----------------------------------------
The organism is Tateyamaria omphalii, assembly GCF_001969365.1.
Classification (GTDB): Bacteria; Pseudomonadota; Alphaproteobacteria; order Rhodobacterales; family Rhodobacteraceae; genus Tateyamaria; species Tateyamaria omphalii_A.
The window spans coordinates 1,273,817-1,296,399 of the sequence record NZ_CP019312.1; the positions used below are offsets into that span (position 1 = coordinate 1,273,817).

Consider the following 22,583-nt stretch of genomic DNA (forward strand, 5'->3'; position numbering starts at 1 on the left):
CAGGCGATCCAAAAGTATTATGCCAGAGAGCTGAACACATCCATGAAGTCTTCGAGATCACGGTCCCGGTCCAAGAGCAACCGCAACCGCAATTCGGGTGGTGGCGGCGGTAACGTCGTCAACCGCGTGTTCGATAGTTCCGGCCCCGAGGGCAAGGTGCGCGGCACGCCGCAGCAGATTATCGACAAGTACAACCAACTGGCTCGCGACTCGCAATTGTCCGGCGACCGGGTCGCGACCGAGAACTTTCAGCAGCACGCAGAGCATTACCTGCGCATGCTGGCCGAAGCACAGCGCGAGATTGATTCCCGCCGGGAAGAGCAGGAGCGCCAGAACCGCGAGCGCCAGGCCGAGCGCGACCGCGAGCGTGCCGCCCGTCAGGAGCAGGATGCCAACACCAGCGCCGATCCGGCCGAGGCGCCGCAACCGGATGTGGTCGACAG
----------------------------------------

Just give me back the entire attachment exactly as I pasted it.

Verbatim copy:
The organism is Tateyamaria omphalii, assembly GCF_001969365.1.
Classification (GTDB): Bacteria; Pseudomonadota; Alphaproteobacteria; order Rhodobacterales; family Rhodobacteraceae; genus Tateyamaria; species Tateyamaria omphalii_A.
The window spans coordinates 1,273,817-1,296,399 of the sequence record NZ_CP019312.1; the positions used below are offsets into that span (position 1 = coordinate 1,273,817).

Consider the following 22,583-nt stretch of genomic DNA (forward strand, 5'->3'; position numbering starts at 1 on the left):
CAGGCGATCCAAAAGTATTATGCCAGAGAGCTGAACACATCCATGAAGTCTTCGAGATCACGGTCCCGGTCCAAGAGCAACCGCAACCGCAATTCGGGTGGTGGCGGCGGTAACGTCGTCAACCGCGTGTTCGATAGTTCCGGCCCCGAGGGCAAGGTGCGCGGCACGCCGCAGCAGATTATCGACAAGTACAACCAACTGGCTCGCGACTCGCAATTGTCCGGCGACCGGGTCGCGACCGAGAACTTTCAGCAGCACGCAGAGCATTACCTGCGCATGCTGGCCGAAGCACAGCGCGAGATTGATTCCCGCCGGGAAGAGCAGGAGCGCCAGAACCGCGAGCGCCAGGCCGAGCGCGACCGCGAGCGTGCCGCCCGTCAGGAGCAGGATGCCAACACCAGCGCCGATCCGGCCGAGGCGCCGCAACCGGATGTGGTCGACAG